GLENDALE — Three years ago, Edison Elementary School was in a government designation for schools where academic achievement is not growing rapidly enough, or at all.
Now that the campus has emerged with successful and growing academic performance, the latest iteration of Edison Elementary is what happens when parents and staff work together toward a common goal, they said.
After three years of planning, meetings and organizing, the school formalized a Parent Teacher Assn., the school's first in years, outgoing Principal Kelly King said.
"This year was literally the perfect storm," she said. "We had California Distinguished School [award], Title I achieving school [award], and we've became an international Spanish academy. Three years ago it … all of our efforts were focused on academic interventions. As the test scores increased, it really opened us up to have more time to focus more time on other activities, such as parent-community outreach and ultimately creating a PTA."
With a PTA in place, parents with children in the school's dual language program can unite with families in typical classrooms, said the group's president, Minette Coye-Garcia. Parents can organize and advocate more efficiently, she added.
"We wanted to make a point about doing things for the whole school and planning things so we include everyone," Coye-Garcia said. "I think it just means that we want to have great results for our kids, and we're showing that by trying to create a foundation and officially having a PTA with great members."
Edison Elementary went from no PTA to 63 charter members, said Lynn Miyamoto, the outgoing president of the Glendale Council PTA.
"It was really much more than we expected," she said. "These parents, they are very enthusiastic. They want to know what's going on not just at the local level, but at the state level."
Parent-teacher associations are independent from school and district staff, but they oftentimes work closely. The mission is to advocate for children, Miyamoto said.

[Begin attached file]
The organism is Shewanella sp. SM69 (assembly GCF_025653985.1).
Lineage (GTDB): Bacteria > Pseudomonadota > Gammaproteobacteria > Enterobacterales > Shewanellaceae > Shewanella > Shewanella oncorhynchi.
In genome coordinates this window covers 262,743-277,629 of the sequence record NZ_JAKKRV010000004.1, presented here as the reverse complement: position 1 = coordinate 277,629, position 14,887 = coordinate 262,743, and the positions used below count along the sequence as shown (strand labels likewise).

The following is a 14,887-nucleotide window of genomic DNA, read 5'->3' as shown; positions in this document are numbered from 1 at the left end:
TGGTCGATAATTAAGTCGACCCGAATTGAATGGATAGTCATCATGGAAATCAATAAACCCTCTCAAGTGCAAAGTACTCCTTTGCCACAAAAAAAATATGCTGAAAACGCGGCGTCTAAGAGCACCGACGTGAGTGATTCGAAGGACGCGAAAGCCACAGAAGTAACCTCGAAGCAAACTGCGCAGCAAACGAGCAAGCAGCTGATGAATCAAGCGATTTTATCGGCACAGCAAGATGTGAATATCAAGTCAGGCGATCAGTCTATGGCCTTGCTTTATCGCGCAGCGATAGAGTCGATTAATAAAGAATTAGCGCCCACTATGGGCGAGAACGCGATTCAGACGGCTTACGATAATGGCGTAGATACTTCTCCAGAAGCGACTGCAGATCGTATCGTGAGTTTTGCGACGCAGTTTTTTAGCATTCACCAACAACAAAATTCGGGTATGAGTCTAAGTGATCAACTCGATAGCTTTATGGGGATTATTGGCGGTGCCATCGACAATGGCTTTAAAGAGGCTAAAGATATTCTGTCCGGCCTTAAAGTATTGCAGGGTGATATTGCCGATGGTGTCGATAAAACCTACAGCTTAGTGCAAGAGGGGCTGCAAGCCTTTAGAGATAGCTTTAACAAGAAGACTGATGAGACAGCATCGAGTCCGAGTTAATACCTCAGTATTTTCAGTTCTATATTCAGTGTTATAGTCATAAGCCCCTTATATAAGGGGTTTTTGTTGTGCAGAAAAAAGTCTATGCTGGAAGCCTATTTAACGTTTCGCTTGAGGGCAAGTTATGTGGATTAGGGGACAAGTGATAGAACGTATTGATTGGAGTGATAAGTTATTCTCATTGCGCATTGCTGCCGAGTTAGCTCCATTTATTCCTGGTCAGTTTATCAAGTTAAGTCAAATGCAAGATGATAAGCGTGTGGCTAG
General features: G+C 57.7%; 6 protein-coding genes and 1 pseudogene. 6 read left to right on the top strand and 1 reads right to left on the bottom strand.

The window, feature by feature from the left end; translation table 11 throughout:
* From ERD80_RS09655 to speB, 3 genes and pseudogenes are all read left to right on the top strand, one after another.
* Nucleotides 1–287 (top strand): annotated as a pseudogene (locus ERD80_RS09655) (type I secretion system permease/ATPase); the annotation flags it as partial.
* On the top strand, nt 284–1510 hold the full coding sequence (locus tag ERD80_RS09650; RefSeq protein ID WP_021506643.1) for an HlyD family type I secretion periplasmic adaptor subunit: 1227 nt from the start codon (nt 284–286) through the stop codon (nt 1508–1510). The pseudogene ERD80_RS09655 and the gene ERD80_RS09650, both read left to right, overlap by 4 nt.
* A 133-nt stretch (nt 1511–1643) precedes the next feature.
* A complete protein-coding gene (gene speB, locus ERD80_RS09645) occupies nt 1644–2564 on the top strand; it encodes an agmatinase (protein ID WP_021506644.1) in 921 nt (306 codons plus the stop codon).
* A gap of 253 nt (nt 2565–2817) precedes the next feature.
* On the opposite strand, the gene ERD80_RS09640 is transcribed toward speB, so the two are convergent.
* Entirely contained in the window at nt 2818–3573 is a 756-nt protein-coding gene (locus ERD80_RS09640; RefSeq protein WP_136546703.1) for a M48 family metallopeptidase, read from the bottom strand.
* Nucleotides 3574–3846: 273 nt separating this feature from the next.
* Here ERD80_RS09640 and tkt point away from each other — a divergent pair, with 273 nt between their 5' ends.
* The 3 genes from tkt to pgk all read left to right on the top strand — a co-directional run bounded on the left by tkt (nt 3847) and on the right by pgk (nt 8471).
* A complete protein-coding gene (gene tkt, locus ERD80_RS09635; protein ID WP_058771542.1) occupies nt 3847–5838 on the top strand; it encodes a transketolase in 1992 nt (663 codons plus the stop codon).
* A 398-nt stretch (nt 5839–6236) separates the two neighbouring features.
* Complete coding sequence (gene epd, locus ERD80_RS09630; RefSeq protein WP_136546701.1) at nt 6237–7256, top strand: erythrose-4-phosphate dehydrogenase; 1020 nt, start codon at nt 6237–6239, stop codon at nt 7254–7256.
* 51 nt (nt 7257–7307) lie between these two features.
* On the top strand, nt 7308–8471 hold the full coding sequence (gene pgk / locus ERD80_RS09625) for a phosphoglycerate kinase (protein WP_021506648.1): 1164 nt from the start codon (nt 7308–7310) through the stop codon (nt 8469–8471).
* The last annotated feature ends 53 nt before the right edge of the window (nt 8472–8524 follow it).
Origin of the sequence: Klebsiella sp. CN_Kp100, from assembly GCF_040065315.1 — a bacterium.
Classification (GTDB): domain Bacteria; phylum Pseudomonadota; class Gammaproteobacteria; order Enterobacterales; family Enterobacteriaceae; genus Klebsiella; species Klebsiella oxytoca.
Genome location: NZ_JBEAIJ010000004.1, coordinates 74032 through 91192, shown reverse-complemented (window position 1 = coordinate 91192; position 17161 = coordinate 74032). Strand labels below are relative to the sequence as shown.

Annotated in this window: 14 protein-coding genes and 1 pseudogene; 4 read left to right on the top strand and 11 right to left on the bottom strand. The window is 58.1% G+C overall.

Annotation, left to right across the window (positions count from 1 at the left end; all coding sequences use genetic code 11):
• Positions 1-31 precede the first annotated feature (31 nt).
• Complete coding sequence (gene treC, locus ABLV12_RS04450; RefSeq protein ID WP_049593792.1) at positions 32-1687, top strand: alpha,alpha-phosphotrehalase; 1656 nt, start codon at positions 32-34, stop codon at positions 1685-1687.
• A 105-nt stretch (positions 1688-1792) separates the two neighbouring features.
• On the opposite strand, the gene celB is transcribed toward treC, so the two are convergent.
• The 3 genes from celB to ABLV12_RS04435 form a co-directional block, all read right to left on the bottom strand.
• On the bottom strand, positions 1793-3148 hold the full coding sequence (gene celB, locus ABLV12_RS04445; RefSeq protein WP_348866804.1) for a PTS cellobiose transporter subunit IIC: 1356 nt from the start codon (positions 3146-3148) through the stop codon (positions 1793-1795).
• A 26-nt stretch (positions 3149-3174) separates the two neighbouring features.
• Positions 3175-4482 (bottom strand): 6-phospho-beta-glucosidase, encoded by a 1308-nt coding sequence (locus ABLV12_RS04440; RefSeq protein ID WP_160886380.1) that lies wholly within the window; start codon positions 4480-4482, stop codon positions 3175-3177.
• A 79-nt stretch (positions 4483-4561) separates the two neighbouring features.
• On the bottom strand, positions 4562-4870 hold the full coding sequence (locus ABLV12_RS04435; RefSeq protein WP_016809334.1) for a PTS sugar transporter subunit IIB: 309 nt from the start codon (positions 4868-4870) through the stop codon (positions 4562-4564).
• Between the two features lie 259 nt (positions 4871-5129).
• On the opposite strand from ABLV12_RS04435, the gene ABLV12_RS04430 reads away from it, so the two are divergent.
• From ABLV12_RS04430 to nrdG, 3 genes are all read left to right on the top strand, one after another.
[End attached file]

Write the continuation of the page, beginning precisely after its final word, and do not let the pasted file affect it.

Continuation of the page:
They adhere to bylaws and are one piece of a network of PTAs that reach across the country.
"You have to make sure someone's getting your taxes filed and comply with all those things," Miyamoto said. "If any school wanted to, we'd probably do the same process at Edison."
But the PTA's ascent at Edison was fueled in part by overwhelming parent activism this year, Coye-Garcia said. Parents attended Glendale Teachers Assn. rallies last spring, as well as an informal network who organized on Facebook to speak out against larger class size and 66 teacher layoffs.
"There's definitely a connection," Coye-Garcia said. "That momentum, that activism, I really feel it's the parents saying we can do more."
King said the groundwork for the PTA started well before this year's budget crisis.
"Because of the nature of our parents, because they are so involved and organized and willing take to those leadership roles, I think that's why a PTA was a natural outgrowth, as well as their involvement in the district issues that are going on," she said.
The PTA will organize fundraisers, facilitate events and boost involvement at Edison, King said.
"When they're not comfortable going to the school or the principal or the office, they have a parent group willing to help," she said. "It's a win-win."